e. Certain activities relating to the pipeline project to supply natural gas from the Shah Deniz gas field in Azerbaijan to Europe and Turkey. [08-06-18]


315. Will routine payments or fees be subject to sanctions if they are made to a person determined to be a port operator in Iran and if the vessel is carrying non-sanctioned goods?

Any company involved in loading or unloading cargo in Iran should exercise great caution to avoid engaging in transactions with entities designated by the United States, including the Tidewater Middle East Co. which was designated for its involvement in Iran’s proliferation of weapons of mass destruction. However, to the extent that a shipping company transacts with port operators in Iran that have been identified as such under IFCA but not otherwise designated, and as long as such payments are limited strictly to routine fees including port dues, docking fees, or cargo handling fees, paid for the loading and unloading of non-sanctioned goods at Iranian ports, we anticipate that such transactions would not be considered significant transactions for the purposes of IFCA. Non-routine and/or large payments or fees that materially exceed standard industry rates could expose a person to sanctions. Furthermore, providing any port operator in Iran with any significant financial, material, technological, or other support could expose a person to sanctions. [08-06-18]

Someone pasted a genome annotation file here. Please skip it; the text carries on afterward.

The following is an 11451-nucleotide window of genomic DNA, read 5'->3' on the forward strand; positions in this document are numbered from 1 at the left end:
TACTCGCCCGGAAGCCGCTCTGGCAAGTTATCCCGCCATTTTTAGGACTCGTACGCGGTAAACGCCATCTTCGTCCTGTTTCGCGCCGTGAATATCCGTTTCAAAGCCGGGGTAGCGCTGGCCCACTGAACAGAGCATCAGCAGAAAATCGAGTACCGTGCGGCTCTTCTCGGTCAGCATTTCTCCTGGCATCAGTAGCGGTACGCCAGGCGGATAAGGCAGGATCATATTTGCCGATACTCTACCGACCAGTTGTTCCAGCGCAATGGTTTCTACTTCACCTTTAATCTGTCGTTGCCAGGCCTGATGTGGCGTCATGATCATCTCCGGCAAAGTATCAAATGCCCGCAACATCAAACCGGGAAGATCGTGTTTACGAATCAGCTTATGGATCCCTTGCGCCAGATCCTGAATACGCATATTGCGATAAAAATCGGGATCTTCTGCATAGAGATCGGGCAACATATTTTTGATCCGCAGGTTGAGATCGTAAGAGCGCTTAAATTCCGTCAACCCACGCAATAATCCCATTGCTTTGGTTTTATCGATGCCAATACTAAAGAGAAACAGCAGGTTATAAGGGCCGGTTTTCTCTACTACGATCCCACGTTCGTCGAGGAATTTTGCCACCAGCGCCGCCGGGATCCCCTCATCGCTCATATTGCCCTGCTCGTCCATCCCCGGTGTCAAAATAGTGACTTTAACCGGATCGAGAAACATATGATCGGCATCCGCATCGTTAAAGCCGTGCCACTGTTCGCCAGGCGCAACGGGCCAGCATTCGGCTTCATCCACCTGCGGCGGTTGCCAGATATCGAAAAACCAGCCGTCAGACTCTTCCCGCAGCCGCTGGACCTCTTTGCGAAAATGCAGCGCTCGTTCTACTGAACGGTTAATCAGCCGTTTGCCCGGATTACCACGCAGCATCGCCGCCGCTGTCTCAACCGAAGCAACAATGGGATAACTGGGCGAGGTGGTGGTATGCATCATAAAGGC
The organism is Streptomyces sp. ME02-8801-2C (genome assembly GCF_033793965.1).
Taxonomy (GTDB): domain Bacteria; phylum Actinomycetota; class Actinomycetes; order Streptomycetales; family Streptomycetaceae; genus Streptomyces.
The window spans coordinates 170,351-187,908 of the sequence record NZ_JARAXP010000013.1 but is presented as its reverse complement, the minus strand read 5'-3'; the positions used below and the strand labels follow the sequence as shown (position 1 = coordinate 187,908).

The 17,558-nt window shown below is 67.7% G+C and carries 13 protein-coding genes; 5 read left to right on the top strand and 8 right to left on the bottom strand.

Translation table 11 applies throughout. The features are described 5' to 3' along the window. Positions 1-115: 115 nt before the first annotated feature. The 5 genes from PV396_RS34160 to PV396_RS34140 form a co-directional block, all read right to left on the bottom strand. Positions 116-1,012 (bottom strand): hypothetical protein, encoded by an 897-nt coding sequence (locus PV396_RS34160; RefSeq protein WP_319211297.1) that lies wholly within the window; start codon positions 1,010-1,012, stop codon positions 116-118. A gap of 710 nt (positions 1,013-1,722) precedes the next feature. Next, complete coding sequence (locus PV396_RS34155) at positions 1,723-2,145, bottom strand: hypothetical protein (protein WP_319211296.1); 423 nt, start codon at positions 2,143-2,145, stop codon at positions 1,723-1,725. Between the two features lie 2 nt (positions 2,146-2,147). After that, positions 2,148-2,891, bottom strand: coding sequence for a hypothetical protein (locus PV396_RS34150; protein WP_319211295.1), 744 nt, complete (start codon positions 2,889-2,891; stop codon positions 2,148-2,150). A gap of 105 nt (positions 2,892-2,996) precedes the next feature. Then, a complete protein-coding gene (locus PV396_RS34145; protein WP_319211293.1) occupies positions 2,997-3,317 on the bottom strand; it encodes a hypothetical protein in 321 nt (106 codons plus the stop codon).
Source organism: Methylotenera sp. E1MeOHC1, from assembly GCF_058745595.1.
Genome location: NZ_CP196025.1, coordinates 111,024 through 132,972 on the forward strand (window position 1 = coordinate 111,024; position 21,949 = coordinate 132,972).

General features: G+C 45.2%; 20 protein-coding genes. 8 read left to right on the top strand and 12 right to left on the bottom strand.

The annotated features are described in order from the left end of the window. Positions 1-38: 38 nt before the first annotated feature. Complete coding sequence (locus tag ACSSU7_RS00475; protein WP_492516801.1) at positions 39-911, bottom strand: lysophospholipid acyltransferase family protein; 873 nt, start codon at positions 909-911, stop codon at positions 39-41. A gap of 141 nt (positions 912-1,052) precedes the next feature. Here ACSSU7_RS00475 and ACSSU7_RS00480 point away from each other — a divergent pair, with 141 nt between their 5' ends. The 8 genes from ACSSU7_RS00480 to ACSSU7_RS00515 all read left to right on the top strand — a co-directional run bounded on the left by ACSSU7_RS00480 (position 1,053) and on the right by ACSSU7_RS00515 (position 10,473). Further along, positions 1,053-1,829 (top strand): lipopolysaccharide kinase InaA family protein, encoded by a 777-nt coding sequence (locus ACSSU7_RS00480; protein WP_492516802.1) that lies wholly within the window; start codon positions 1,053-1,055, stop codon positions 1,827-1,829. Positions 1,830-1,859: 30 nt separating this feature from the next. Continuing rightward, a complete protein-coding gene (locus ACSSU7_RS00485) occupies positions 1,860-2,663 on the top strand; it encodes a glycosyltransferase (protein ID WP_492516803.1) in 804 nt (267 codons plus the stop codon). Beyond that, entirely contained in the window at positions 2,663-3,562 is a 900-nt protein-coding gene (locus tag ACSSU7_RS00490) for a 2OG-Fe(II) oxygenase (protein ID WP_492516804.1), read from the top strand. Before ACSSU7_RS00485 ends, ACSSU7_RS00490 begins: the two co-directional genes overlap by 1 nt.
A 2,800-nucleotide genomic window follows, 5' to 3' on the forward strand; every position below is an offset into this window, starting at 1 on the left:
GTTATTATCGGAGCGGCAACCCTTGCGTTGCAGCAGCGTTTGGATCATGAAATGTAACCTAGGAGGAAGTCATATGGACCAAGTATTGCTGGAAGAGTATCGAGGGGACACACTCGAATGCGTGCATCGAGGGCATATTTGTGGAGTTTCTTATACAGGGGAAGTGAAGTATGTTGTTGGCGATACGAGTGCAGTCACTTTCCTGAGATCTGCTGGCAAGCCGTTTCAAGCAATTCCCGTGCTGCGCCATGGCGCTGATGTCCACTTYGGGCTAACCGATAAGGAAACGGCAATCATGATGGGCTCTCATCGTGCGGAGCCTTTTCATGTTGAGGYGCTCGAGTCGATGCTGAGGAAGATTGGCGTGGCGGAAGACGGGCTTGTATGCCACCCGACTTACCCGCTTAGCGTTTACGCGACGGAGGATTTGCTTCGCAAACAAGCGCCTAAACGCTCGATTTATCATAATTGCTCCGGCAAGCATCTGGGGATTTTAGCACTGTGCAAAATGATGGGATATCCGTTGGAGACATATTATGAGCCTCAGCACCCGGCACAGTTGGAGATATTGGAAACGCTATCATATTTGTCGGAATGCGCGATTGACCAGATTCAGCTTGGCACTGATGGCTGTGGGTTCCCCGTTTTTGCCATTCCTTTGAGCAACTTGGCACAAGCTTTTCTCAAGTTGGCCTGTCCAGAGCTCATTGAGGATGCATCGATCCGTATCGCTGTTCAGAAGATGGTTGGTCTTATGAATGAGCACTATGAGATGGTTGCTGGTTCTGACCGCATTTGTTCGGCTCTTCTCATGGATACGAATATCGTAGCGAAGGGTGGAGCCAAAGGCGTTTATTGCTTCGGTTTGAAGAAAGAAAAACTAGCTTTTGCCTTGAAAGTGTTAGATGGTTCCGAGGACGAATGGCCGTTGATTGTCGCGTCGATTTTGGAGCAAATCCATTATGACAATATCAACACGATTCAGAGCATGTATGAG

Links:

OFAC Notice

FAQ 296

New Iran FAQs

Publication of Amended Iranian Sanctions Regulations Regarding the Iron, Steel, Aluminum, and Copper Sectors of Iran

The Department of the Treasury’s Office of Foreign Assets Control (OFAC) is amending the Iranian Financial Sanctions Regulations, changing the heading of the Iranian Human Rights Sanctions Regulations to the Iranian Sector and Human Rights Abuses Sanctions Regulations, and amending the renamed Iranian Sector and Human Rights Abuses Sanctions Regulations to implement Executive Order 13871, “Imposing Sanctions with Respect to the Iron, Steel, Aluminum, and Copper Sectors of Iran.”  In connection with the issuance of these regulations, OFAC is amending several FAQs and publishing several new FAQs. These regulatory amendments are currently available for public inspection with the Federal Register and will take effect upon publication in the Federal Register on August 7, 2019.  

And here are the new FAQs:

Frequently Asked Questions Regarding Executive Order (E.O.) “Imposing Sanctions with Respect to the Iron, Steel, Aluminum, and Copper Sectors of Iran” of May 8, 2019


666. What does E.O. 13871 do?

E.O. 13871 authorizes sanctions with respect to the iron, steel, aluminum, and copper sectors of Iran.

Section 1 of E.O. 13871 authorizes blocking sanctions on any person determined by the Secretary of the Treasury, in consultation with the Secretary of State: